Review: Watership Down – Richard Adams

Paperback: 476 pages
Publisher: Scribner (November 1, 2005)
Language: English
ISBN-10: 0743277708
ISBN-13: 978-0743277709
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Hazel – Leads a migration of rabbits to Watership Down.
Fiver – A rabbit with a somewhat psychic ability to see danger.
BigWig – The head security rabbit, protector of all the others.
Woundwort – Leader of Afrafa warren. A dictator type rabbit leader.
Dandelion – The warren’s storyteller.


Fiver senses danger coming to their warren. He informs Hazel who organizes a group to leave their warren in search of a better place. The place they set out for is Watership Down. Along the way they encounter dangers from traps, people, and an evil army of Rabbits.


This is one of those books that’s recommended in high school. You always intend to read it but somehow never do. I mean, a 400 page tale about rabbits. It seems like it would drag when described that way. My wife purchased my copy last year for Christmas. I’d avoided reading it, because what I perceived as more thrilling books came along. However, I was making a goal of 100 reviews by the end of 2010. I had done 99 and needed one more book. I pulled out Watership Down and decided that would be #100. Even my wife said I didn’t have to finish it if it was boring. Such was not the case.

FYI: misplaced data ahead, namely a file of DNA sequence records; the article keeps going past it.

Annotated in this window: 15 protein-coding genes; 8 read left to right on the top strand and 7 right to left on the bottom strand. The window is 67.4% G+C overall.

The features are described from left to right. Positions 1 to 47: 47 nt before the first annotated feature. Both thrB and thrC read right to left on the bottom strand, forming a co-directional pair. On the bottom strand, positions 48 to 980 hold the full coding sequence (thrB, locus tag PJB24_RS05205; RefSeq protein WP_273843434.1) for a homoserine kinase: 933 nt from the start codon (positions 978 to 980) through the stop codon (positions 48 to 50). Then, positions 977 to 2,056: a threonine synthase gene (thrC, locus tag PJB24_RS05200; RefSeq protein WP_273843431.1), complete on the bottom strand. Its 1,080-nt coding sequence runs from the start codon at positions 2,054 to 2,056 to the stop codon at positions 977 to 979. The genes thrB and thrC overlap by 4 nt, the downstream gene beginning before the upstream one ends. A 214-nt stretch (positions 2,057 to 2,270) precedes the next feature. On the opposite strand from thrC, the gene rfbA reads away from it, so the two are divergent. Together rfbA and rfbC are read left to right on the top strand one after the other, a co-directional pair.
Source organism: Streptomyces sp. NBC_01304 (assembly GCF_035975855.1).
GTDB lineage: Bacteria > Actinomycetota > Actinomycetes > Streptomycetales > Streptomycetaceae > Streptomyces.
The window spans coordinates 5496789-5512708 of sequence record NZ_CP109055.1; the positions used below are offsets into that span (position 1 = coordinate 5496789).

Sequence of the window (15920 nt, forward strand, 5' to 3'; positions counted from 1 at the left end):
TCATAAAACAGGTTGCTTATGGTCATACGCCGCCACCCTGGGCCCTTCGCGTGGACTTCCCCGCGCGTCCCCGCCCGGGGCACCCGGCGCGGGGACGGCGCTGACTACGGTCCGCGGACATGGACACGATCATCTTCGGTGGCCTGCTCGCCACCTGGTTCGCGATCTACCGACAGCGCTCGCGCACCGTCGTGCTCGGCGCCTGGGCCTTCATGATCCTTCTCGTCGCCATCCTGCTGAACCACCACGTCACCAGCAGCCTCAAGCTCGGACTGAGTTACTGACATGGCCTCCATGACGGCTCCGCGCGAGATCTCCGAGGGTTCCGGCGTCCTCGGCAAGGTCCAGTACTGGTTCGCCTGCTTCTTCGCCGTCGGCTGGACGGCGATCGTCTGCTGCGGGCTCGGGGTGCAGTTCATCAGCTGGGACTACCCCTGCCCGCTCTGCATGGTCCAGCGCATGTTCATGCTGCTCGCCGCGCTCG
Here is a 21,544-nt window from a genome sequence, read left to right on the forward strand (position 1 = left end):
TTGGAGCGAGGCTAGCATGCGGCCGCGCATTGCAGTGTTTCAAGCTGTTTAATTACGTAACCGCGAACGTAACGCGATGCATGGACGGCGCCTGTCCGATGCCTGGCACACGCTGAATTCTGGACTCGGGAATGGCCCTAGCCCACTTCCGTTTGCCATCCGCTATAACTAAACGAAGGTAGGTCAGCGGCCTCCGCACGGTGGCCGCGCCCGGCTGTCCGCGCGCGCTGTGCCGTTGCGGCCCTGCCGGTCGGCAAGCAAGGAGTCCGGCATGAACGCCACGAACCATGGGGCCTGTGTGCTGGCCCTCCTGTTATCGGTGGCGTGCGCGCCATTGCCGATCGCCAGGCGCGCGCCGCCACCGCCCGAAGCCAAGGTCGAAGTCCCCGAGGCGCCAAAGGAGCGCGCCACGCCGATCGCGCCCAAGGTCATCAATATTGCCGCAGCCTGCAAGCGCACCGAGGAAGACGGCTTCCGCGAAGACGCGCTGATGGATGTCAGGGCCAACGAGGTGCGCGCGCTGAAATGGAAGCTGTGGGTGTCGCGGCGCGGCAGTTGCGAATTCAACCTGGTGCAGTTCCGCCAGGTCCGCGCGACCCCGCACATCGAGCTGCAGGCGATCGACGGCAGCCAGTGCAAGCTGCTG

This is one of the most beautifully written fantasies I’ve read. The author creates myths, a belief system, and an entire culture around the rabbits, and does so in a well researched way. There is even their own language which is used sparingly, but is still there.

You find yourself hoping beyond hope that the rabbits will survive the problems they run up against.. There are daring escapes, and a lot of danger for them to avoid.

Just like in life the one thing we have to fear the most is our fellow man, so it is in Watership Down. The biggest danger to them doesn’t come from man, but from other rabbits.

The author managed to weave a tale involving commentary, religious ideas, a story of survival, and most of all love, into one amazing story.. My one regret is that I didn’t read this book sooner. There is no objectionable language, but there are some violent scenes that might not be appropriate for a young child. This is definitely a fantasy for older teens and adults.

I’m so grateful to my wife for purchasing it for me, and my thanks goes out to her. If she hadn’t bought it, I’d have probably missed out on a great book. It just goes to show, don’t judge a book by the cover, or even the synopsis.

You can discuss it here or join my facebook page and discuss it there.

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4 Responses to “Review: Watership Down – Richard Adams”

  1. Ramon Terrell Says:

    Great review. I rember the cartoon but never bought the book. I may have to put this on my list!

  2. Kris Marasca Says:

    I’ve always rolled my eyes whenever anyone suggested I read Watership Down, but your review actually *explains* why it’s such a great book. Adding it to my list :o)

  3. Leslie Says:

    This was a wonderful book. I read it years ago before it became high school reading. Now, whenever I see a bunny in the yard I call him Fiver Rabbit.

    Nice review and hopefully it will encourage more people to pick up this book and give it a chance.

  4. meagan brown Says:

    I am very interested in this book..I love the mix of modern views with old school fantasy. I hope that this book is as great as it sounds. I want to definitely read this one. THanks for allowing us a view into the work of these authors.